Seattle, the land of a million voices, is filled with people who don't want to hear yours. That's how it seems, at least, to Ragan Crowe, arguably the front man for Seattle heavyweight rock outfit Shim.
"There's kind of an established scene here, and we don't really fit into it," he says, adding that, though he feels no pressure to change his band's sound and has "complete and utter confidence" in the music, he nonetheless feels extreme pressure to "suck up to [KEXP] and the powers that be." It is a mystery to him why Shim's entire press presence is limited to a Three Imaginary Girls post and the article you are reading right now.
"We have a small but loyal fan base, and our last six shows have been really enthusiastic, but we haven't been able to break into press or radio yet. Maybe we're not passive and depressed enough."
Shim rocks completely out of synch with the Death Cab/Belle and Sebastian imitators that run rampant in the Emerald City. Their muscular, manly guitar riffs have a lot in common with Queens of the Stone Age, but without the careless, lazy-eyed stonedness so endearing to the indier-than-thou. Their songs are about as fun as shooting an old car with a shotgun (while, adds bassist Mikah Simler, "standing on it and smashing the windows with a sledgehammer") and Seattle is not yet ready to come to get that honest -- it reminds them of an Eastern Washington childhood that years of therapy is rapidly erasing. More frustratingly, Shim's lyrics are poetic and pure, a million years from what normally passes for existential insight in the heavy rock scene. Worst, the members sound like they are having fun, maybe even capable of surviving without the hipster vote.
However, all that rocks is not dead in Sea-town. There are still enough ruffians to pack a Big Business show and keep the Hell's Belles up and yelling. There is another wave of heaviness that is a little more difficult to define, a small but loud vanguard Shim find themselves on the cusp of. Bands like Skullbot and Ice Age Cobra have also dropped out of the popularity contest and faced the music: for a band to be really good, they need to play music they themselves want to get down to. Crowe says, "The songs that I actually want to listen to are so simple, and so visceral ... we were trying to close the divide from what we were playing and what we listen to on a Saturday night, and 'Satisfied' was the start of that."
The song, "Satisfied," is the sound of complicated people enjoying simple things. Its vibe is 12:45 bar time, knee-deep in High Life, and the lyrics are nothing short of revelatory. Never has it sounded more radical to hear a man sing, nay declare, "I am drinking beer / I am cooking up a steak [...] I'm SATISFIED." The song is about going to the grocery store, grinding coffee beans, loving your friends, washing windows for a living, and shredding some goddamn licks. The moral? Joe jobs and simple pleasures are enough. The rub? "I am reading books / I am growing wings / I am thinking hard / about the nature of things / I am living life / I'll take it as it comes / I will make my stand / To the beating of the drums / I'M SATISFIED." These boys don't love the simple because they can't handle the complex. They're beyond mere grandeur or despair; they are the now. It's an anthem that was waiting to be written.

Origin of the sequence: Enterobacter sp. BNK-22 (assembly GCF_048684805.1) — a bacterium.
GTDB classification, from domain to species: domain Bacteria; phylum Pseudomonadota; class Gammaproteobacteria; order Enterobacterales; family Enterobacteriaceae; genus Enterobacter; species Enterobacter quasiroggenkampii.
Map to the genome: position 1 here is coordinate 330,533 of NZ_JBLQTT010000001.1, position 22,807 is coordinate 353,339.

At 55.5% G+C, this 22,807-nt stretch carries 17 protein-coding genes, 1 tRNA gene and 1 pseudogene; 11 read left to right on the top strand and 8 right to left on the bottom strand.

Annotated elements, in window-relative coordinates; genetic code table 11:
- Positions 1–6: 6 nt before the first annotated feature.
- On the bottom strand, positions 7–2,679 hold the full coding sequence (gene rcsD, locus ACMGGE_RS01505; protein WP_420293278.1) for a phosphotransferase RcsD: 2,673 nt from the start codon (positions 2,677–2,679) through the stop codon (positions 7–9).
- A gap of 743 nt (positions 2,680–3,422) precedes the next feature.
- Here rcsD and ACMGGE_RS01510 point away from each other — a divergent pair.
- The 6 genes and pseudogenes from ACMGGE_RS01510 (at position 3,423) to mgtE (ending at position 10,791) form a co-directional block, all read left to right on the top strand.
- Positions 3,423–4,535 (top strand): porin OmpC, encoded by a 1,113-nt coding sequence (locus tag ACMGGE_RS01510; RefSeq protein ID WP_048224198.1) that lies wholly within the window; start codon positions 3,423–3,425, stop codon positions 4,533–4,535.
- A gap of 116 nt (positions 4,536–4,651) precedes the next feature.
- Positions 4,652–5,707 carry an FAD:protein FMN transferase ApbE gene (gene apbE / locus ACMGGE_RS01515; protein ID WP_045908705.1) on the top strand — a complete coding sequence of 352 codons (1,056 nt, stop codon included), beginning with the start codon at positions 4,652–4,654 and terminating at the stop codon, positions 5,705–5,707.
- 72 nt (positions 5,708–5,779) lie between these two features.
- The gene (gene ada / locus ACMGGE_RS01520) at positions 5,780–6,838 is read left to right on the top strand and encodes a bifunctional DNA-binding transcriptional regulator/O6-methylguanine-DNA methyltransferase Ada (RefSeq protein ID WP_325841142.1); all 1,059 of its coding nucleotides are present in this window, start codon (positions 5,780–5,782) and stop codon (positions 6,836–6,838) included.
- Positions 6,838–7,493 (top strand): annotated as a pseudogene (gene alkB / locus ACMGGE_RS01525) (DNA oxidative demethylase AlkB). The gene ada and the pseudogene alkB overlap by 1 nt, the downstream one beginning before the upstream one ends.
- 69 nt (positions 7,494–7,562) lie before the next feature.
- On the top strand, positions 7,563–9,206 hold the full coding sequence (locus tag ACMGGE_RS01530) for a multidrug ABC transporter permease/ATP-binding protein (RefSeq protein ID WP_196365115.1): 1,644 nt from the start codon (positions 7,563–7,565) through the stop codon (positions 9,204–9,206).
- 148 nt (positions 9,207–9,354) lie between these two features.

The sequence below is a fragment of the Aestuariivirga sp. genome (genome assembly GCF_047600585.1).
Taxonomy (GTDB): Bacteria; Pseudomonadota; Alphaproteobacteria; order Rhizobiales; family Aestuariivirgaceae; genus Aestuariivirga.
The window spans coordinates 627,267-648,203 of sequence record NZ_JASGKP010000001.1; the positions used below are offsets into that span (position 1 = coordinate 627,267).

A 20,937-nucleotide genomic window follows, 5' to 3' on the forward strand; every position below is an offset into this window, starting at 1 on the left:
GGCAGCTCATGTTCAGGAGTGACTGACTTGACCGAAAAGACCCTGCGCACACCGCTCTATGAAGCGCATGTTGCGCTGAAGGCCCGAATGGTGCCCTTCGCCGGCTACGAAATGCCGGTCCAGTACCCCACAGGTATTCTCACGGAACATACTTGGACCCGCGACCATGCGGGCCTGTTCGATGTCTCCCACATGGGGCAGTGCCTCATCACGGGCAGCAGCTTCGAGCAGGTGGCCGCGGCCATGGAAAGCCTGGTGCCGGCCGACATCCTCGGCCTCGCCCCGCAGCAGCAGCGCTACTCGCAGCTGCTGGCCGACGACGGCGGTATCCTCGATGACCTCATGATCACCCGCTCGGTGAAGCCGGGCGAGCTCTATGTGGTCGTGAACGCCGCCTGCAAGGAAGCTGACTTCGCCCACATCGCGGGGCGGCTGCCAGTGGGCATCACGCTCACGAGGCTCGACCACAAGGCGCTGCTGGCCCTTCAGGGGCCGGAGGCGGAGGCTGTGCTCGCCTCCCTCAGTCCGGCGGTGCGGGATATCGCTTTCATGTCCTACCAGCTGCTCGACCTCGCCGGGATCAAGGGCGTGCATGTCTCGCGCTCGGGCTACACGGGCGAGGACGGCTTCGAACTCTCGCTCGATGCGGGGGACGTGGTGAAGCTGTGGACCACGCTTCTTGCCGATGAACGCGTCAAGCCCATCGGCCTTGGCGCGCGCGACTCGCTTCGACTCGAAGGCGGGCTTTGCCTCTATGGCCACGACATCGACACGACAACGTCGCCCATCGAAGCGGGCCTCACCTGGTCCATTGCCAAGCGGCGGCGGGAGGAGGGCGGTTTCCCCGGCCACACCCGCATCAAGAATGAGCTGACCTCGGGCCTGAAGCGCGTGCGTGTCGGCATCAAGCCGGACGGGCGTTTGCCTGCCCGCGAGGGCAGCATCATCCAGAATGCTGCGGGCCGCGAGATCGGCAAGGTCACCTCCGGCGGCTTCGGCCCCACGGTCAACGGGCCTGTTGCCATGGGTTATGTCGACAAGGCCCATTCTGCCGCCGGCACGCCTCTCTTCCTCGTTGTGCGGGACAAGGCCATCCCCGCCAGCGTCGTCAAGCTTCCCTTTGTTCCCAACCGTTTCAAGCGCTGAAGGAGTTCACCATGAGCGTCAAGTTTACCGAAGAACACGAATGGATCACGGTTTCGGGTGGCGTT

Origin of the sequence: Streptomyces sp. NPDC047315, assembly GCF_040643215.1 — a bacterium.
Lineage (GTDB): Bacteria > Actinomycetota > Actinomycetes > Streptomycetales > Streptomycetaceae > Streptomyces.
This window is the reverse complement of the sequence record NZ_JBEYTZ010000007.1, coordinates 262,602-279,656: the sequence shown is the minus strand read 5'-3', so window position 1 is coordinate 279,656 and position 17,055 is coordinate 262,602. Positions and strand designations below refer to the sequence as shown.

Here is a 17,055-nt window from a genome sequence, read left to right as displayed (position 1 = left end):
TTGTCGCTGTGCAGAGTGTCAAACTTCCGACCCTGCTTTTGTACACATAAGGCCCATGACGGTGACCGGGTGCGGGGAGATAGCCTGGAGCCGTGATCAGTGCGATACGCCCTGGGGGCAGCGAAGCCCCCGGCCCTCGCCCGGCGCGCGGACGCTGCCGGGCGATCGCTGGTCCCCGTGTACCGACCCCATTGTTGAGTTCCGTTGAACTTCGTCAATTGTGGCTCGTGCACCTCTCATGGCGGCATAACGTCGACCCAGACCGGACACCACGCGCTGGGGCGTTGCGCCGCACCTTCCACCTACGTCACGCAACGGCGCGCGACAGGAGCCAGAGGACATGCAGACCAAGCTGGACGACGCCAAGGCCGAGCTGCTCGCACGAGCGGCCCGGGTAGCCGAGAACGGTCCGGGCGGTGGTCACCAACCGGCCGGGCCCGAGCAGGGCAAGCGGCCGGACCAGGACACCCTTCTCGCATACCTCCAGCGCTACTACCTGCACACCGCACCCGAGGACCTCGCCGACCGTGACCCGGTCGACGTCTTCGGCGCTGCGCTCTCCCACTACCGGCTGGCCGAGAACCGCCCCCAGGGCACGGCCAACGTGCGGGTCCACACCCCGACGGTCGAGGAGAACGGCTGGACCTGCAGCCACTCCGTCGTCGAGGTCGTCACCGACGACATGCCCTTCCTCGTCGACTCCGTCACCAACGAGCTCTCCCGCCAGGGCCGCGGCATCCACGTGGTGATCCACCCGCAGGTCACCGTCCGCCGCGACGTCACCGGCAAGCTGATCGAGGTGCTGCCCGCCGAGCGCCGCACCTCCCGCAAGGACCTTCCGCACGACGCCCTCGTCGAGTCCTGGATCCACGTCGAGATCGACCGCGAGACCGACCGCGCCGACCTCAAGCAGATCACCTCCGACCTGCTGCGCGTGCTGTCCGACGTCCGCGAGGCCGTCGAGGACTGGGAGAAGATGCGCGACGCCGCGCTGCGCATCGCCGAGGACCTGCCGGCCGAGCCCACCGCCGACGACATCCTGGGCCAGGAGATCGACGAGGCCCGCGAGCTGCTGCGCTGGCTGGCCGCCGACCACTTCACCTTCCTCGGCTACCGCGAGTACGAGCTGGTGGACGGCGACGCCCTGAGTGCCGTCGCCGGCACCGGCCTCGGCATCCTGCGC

Both Crowe and Simler agree that Shim's genre -- heavy rock -- is a difficult space to occupy. Says Mikah, "You're either ripping off other bands or basically doing a parody." Succinct but true: All serious rocking these days either sounds like a tribute band or a parody. You won't find any trace of Wolfmother's sock-in-the-crotchiness or The Emergency's Detroit garage wholesaling in Shim's sound. They're on their own shit entirely and are trying to keep it that way. They know that to build a real rock scene, bands have to get over their predecessors and add their own legitimate voice. Mikah adds, surprisingly, "Seattle doesn't really have a rock scene. I mean there is pretty music by pretty people, and I guess there's a thriving hardcore scene, but straight-up rock is almost completely absent. This town used to have a lot of love for that kind of thing."
When you see Shim play the Spread with Ice Age Cobra (which you will do), you'll get it. The triangular light displays, 10 car headlights each, and nonstop BRMC-style fog will alert you that a beast is in the room, but their songs will immediately impress upon you that posture is for posers and this is the real thing. As your little brother's next favorite Jet band reincarnates previous platinum, Shim serves to remind us all that rock exists for other reasons than saying, "Ooh, look at us, we're rocking." Get with them now and let Seattle know that fey rock has sighed its last sigh.
Shim with Ice Age Cobra at the Spread on Saturday, Aug. 26, at 9 pm. Tickets: TBA. Call 456-4515.